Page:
Blackstone digs deeper into technical topics and shares company news.

Recycling News

Analysis of State Recycling Definitions: Environmental Research & Educational Foundation Report

December 30, 2019

The Environmental Research & Education Foundation (EREF) identified and analyzed recycling definitions used by state agencies in an effort to document the various ways recycling may be defined. Definitions for “recycle”, “recycling”, and/or similar terms such as recyclables were identified through a search of state codes. Definitions were identified for 49 of 50 states. A definition was not found for North Dakota. Definitions were analyzed based on various components, including: What activities are considered to be part of recycling (e.g. collection, sorting, separating, processing, etc.),What are the end product(s) of recycling (e.g. raw material, product, commodity, substitute for commercial product),  the end uses considered as recycling (e.g. reuse, remanufacturing, composting, waste-to-energy), Are any special wastes specifically included in the definition (e.g. waste oil, household hazardous), andWhether recycling occurs to waste materials, or materials prior to becoming waste. State definitions of recycling were found vary widely, and based on EREF’s analysis there are at least 18 distinct ways that recycling is defined throughout the U.S. Activities…
Keep Reading

Environmental News

What are PFAS?

December 10, 2019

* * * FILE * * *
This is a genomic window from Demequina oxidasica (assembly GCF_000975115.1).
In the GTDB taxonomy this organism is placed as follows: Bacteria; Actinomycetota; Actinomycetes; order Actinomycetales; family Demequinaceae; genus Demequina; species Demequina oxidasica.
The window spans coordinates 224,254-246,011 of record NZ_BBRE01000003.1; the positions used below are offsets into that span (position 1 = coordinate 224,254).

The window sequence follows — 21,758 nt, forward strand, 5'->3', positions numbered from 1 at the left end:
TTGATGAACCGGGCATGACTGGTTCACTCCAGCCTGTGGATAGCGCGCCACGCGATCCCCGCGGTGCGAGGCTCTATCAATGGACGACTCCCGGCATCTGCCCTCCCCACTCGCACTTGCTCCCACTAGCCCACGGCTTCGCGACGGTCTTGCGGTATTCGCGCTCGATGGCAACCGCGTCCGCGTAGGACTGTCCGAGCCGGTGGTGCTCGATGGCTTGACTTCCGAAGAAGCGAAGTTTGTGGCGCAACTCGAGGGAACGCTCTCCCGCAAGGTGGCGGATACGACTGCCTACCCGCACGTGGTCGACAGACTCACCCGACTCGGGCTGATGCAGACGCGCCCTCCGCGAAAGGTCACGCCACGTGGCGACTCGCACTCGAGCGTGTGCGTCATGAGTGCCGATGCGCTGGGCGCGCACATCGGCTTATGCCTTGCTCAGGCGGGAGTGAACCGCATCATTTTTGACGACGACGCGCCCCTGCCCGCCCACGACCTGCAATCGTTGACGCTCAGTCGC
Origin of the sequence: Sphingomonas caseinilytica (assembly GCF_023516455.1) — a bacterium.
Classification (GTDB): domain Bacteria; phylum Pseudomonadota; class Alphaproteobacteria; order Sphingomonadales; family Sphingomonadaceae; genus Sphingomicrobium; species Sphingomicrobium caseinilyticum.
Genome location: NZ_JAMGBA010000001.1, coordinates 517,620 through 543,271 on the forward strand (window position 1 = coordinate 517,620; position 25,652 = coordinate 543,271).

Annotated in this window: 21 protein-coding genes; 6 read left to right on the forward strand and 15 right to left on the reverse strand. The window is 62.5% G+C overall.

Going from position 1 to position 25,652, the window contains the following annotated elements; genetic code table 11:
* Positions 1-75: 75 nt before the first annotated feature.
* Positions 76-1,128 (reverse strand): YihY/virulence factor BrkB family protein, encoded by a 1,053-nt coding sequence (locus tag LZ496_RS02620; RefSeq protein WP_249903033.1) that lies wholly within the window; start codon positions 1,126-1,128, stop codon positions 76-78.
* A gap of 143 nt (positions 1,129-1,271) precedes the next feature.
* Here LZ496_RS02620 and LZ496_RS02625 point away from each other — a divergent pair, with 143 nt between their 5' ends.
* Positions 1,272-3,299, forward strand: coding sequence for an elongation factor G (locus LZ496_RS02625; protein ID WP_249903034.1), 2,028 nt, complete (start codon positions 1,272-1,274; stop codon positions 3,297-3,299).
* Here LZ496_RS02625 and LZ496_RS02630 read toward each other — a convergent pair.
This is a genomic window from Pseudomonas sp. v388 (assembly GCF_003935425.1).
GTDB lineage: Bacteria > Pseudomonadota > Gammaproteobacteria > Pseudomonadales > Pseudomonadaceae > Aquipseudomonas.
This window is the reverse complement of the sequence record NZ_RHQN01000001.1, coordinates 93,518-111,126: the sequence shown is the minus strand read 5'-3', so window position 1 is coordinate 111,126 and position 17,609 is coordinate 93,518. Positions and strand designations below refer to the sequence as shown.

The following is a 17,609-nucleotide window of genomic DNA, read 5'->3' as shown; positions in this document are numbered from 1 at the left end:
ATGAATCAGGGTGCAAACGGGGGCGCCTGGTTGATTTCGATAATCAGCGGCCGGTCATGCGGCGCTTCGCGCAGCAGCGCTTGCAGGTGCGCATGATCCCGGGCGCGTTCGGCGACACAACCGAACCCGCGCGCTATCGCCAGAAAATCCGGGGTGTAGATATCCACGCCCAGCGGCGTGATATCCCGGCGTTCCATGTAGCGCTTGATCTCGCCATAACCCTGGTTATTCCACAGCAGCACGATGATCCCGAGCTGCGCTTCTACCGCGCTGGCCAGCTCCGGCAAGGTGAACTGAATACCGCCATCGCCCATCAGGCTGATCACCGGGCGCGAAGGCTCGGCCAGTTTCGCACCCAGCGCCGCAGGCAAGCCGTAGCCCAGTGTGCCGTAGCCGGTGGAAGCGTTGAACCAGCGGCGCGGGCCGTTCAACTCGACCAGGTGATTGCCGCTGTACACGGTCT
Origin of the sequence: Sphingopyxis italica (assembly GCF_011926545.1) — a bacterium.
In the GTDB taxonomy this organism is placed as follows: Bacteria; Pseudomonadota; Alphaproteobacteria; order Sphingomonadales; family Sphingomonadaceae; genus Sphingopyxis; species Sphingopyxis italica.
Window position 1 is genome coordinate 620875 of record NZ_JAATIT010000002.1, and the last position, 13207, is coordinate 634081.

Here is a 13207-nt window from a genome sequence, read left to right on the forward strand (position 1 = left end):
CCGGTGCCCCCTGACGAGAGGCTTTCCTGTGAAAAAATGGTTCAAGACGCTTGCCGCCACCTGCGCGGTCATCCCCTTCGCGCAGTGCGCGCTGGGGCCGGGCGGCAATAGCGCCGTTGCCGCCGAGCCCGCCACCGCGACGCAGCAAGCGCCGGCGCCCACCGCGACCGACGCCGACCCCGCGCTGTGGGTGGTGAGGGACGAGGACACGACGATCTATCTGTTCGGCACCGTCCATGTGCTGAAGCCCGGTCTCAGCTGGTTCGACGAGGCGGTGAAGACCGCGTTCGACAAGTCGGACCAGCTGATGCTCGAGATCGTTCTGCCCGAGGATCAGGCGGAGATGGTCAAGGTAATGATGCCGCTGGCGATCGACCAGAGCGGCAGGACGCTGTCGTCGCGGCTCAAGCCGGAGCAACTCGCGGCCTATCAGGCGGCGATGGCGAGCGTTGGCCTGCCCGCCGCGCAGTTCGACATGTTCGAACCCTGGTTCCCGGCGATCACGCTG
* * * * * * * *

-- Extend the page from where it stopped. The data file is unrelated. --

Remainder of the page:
Per- and polyfluoroalkyl substances (PFAS) are a complex group of over 3,000 man-made fluorinated organic chemicals that have been used worldwide since the 1940s in industry and consumer products such as non-stick cookware, water-repellent clothing, stain resistant fabrics and carpets, cosmetics, firefighting foams, and products that resist grease, water, and oil. The most studied PFAS are perfluorooctanoic acid (PFOA) and perfluorooctane sulfonic acid (PFOS). PFOA and PFOS have been phased out of production and use in the United States but may still be manufactured and used in other countries. During production and use, PFAS can migrate into the soil, water, and air. Most PFAS (including PFOA and PFOS) are resistant to degradation, so they do not breakdown in the environment. As a result of their widespread use and persistence, PFAS are present at low concentrations in the environment and many food products. Additionally, PFAS are found in the blood of humans and animals throughout the world. Potential Adverse Health Affects Studies indicate that PFOA and…
Keep Reading